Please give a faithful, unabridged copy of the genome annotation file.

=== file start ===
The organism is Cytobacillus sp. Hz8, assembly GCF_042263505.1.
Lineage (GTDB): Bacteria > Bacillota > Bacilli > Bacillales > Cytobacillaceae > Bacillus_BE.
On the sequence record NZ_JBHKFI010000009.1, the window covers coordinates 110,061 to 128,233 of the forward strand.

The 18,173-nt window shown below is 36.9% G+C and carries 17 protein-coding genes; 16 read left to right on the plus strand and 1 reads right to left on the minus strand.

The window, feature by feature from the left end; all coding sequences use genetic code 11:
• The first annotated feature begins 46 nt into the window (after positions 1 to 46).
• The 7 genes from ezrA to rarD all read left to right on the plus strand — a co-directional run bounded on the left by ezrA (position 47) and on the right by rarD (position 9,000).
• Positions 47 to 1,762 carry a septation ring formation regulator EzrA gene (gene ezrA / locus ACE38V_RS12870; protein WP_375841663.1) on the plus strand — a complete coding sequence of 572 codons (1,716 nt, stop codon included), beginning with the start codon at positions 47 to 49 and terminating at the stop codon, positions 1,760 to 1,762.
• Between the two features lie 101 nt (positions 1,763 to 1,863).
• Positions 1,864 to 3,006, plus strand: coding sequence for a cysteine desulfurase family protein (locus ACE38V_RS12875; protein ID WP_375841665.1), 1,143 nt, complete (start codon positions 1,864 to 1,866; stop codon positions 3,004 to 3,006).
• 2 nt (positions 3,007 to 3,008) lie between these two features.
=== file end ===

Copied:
The organism is Cytobacillus sp. Hz8, assembly GCF_042263505.1.
Lineage (GTDB): Bacteria > Bacillota > Bacilli > Bacillales > Cytobacillaceae > Bacillus_BE.
On the sequence record NZ_JBHKFI010000009.1, the window covers coordinates 110,061 to 128,233 of the forward strand.

The 18,173-nt window shown below is 36.9% G+C and carries 17 protein-coding genes; 16 read left to right on the plus strand and 1 reads right to left on the minus strand.

The window, feature by feature from the left end; all coding sequences use genetic code 11:
• The first annotated feature begins 46 nt into the window (after positions 1 to 46).
• The 7 genes from ezrA to rarD all read left to right on the plus strand — a co-directional run bounded on the left by ezrA (position 47) and on the right by rarD (position 9,000).
• Positions 47 to 1,762 carry a septation ring formation regulator EzrA gene (gene ezrA / locus ACE38V_RS12870; protein WP_375841663.1) on the plus strand — a complete coding sequence of 572 codons (1,716 nt, stop codon included), beginning with the start codon at positions 47 to 49 and terminating at the stop codon, positions 1,760 to 1,762.
• Between the two features lie 101 nt (positions 1,763 to 1,863).
• Positions 1,864 to 3,006, plus strand: coding sequence for a cysteine desulfurase family protein (locus ACE38V_RS12875; protein ID WP_375841665.1), 1,143 nt, complete (start codon positions 1,864 to 1,866; stop codon positions 3,004 to 3,006).
• 2 nt (positions 3,007 to 3,008) lie between these two features.